It’s too soon to tell what effect the 2016 presidential and congressional elections will have on federal pay and benefits. But based on what we’ve heard and seen from President-Elect Donald Trump and many Republican lawmakers so far, we could be in for some changes.
Trump himself hasn’t specifically mentioned any pay or benefits proposals affecting federal employees, but he has talked about a governmentwide hiring freeze and shrinking the workforce through attrition. (Though he also has expressed support for beefing up personnel at the Homeland Security Department.) Vice President-Elect Mike Pence has consistently supported limiting the size of the federal workforce and moving government employees to a pay-for-performance system.
And there’s been no shortage of congressional proposals over the past several years that have targeted federal workers’ pay, bonuses, pensions and job security. Some of them – including increasing the amount new federal employees contribute to their retirement annuity and making it easier to fire career senior executives at the Veterans Affairs Department – have become law. We could see similar ideas emerge, and succeed, more frequently in a Republican-controlled government. We’ll be watching and reporting on it all in the months and years to come. Stay tuned.
October was a rough month for both presidential candidates, and as it turns out, for the federal retirement claims backlog. After falling by more than 1,000 applications in September, the backlog was up again in October – from 15,146 applications to 16,677 claims by the end of last month. The Office of Personnel Management received slightly more claims in October than in September, but processed 2,339 fewer applications.
OPM processed 55 percent of cases in 60 days or less last month, down from 77 percent in September. The agency has managed to chip away at the average number of days it took to process cases that took longer than two months: In October, it was 91 days, down from 100 days in September.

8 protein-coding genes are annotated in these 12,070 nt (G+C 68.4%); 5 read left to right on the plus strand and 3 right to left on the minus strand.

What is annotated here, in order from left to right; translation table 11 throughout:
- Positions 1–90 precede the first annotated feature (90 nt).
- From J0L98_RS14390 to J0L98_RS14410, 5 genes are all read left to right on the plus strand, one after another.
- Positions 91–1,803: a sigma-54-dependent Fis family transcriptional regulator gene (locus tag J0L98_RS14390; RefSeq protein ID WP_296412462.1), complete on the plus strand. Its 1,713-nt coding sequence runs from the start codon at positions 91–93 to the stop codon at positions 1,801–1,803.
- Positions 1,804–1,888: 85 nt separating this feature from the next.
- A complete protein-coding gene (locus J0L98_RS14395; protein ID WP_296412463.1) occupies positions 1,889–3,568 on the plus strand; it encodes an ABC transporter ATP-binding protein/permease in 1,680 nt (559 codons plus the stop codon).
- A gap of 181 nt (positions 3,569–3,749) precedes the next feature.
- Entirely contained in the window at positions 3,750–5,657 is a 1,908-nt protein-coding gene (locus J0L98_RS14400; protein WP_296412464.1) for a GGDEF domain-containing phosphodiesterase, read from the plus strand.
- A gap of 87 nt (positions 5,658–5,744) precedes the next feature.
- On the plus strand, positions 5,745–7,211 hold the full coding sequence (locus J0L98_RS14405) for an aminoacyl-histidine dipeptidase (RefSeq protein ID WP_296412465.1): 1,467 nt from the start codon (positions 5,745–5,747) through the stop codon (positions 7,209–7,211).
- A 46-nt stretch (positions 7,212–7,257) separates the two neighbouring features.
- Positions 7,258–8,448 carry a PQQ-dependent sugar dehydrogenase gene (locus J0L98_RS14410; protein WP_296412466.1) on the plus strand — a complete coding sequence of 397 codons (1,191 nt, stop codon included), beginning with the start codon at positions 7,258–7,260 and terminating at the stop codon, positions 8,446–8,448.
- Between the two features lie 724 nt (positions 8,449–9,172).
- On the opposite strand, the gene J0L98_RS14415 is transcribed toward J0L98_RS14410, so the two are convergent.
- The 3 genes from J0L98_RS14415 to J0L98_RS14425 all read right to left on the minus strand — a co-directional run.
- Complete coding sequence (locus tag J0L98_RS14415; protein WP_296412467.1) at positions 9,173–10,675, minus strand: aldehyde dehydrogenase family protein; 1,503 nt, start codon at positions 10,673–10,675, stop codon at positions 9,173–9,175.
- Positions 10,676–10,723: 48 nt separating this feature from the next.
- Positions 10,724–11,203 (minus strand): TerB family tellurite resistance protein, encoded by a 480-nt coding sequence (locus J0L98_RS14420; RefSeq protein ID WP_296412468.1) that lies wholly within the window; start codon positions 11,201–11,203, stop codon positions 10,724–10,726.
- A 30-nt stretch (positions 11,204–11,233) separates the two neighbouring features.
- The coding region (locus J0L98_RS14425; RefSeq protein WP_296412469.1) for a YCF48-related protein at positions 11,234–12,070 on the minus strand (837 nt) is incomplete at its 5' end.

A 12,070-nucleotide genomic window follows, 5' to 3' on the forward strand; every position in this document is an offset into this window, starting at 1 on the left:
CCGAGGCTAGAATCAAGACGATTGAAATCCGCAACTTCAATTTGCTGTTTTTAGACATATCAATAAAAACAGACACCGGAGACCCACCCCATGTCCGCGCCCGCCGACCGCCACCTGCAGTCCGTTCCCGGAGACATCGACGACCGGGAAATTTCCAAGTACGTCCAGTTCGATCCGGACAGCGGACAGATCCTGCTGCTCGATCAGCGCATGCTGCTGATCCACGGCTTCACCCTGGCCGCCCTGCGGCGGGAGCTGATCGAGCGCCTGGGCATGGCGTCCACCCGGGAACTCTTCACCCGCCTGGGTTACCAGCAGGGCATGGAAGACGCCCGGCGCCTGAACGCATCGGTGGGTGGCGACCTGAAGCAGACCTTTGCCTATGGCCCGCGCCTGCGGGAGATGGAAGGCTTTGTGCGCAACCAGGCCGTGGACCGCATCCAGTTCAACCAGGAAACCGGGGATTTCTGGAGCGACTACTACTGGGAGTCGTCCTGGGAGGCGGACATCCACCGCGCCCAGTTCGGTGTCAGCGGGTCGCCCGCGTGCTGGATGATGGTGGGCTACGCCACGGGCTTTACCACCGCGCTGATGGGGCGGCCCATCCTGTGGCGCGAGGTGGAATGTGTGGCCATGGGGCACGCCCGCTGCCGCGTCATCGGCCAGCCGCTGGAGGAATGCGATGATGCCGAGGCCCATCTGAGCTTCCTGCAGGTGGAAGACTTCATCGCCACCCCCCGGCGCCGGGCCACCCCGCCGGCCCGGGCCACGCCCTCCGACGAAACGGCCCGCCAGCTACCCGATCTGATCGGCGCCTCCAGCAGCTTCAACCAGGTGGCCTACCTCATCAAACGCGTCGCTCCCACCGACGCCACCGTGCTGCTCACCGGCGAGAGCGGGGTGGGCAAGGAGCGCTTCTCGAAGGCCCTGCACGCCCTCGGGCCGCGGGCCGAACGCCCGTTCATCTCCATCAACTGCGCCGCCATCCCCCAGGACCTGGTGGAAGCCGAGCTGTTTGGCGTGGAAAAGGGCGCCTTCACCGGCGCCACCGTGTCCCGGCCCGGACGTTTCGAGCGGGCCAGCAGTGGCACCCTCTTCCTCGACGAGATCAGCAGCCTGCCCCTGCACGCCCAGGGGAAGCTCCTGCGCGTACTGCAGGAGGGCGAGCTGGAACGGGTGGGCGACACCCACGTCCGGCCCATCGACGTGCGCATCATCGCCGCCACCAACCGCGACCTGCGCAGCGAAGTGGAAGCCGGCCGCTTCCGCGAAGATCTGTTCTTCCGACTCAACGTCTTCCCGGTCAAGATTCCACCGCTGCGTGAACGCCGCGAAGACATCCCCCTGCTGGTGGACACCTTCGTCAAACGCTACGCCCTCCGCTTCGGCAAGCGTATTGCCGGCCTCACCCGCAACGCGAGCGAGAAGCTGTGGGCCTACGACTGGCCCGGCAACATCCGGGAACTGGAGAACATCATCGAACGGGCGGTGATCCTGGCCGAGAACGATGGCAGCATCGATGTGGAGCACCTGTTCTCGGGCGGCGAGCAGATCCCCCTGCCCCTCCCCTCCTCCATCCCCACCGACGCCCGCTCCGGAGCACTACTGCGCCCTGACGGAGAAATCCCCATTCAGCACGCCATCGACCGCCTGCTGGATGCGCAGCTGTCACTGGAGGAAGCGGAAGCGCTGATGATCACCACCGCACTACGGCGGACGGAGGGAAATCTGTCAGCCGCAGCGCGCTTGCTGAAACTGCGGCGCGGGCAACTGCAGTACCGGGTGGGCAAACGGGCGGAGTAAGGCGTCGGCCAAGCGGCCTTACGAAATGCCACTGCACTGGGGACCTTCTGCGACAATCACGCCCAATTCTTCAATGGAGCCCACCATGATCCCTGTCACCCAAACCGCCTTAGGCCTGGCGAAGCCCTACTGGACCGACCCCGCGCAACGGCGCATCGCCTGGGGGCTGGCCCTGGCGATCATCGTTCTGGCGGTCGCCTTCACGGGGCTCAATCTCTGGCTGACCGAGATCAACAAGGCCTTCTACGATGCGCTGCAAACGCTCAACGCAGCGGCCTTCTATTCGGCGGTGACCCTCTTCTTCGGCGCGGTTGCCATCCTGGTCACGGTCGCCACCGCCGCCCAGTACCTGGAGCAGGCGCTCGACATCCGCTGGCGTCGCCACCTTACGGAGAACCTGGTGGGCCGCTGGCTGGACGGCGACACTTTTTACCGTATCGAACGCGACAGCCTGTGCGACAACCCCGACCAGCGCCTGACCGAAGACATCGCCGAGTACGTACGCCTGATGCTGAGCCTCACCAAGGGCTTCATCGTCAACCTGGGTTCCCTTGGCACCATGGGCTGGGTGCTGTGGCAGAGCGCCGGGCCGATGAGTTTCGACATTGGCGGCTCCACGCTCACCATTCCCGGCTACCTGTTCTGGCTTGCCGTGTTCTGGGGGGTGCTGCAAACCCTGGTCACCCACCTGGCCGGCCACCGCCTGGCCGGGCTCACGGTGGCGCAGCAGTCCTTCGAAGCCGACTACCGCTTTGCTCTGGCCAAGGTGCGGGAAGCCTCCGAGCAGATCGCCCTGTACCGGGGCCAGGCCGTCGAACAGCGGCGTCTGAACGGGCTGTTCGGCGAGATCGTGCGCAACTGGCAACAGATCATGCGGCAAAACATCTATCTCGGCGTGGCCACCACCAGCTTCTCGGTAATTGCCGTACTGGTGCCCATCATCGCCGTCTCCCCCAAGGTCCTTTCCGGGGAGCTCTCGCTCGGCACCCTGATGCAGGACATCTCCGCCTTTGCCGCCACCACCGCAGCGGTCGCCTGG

The retirement claims backlog typically spikes in January and February and then gradually falls throughout the year. Clearing up the pile of outstanding claims has been an ongoing struggle for OPM and a constant source of frustration for federal retirees.
Are you a veteran looking for the best cities in America to live in when it comes to housing affordability and proximity to VA health care facilities? All of them are out West, according to a new report from WalletHub, a personal finance website. Scottsdale, Ariz., is the number-one choice, according to WalletHub. Cities that are considered favorable to veterans included Laredo, Texas; Irvine, Calif.; Plano, Texas; and Austin, Texas. The report compares 100 of the most populated U.S. cities across 21 metrics – including availability of jobs, poverty rates among the vet population, and quality of life. Where are the worst cities to live, according to WalletHub? Detroit, Mich.; Newark, N.J.; Cleveland, Ohio; Memphis, Tenn.; and Boston, Mass., among others. The website also rated the best military credit cards in 2016, which included the USAA Cashback Rewards Plus American Express Card and the PenFed Defender Visa Signature Card.
Speaking of veterans, the percentage of disabled post-9/11 vets with health insurance through the VA has increased 11 percent over the last few years, despite the department’s well-publicized management problems and the 2014 patient wait-times scandal, according to a new survey.
Seventy-one percent of injured Iraq and Afghanistan veterans said they had VA health care coverage in 2016, compared to 66 percent in 2015, and 59 percent in 2014, the latest survey from the Wounded Warrior Project found. Of those respondents, or “alumni” as the WPP calls them, 68 percent used VA health care as their primary health care provider. The percentage of alumni with two or more types of health care insurance is also growing, jumping from 45 percent in 2015 to 48 percent in 2016. The 2014 Veterans’ Access, Choice, and Accountability Act expanded health insurance options for many vets, allowing them to use private health care providers in cases where VA could not meet their needs.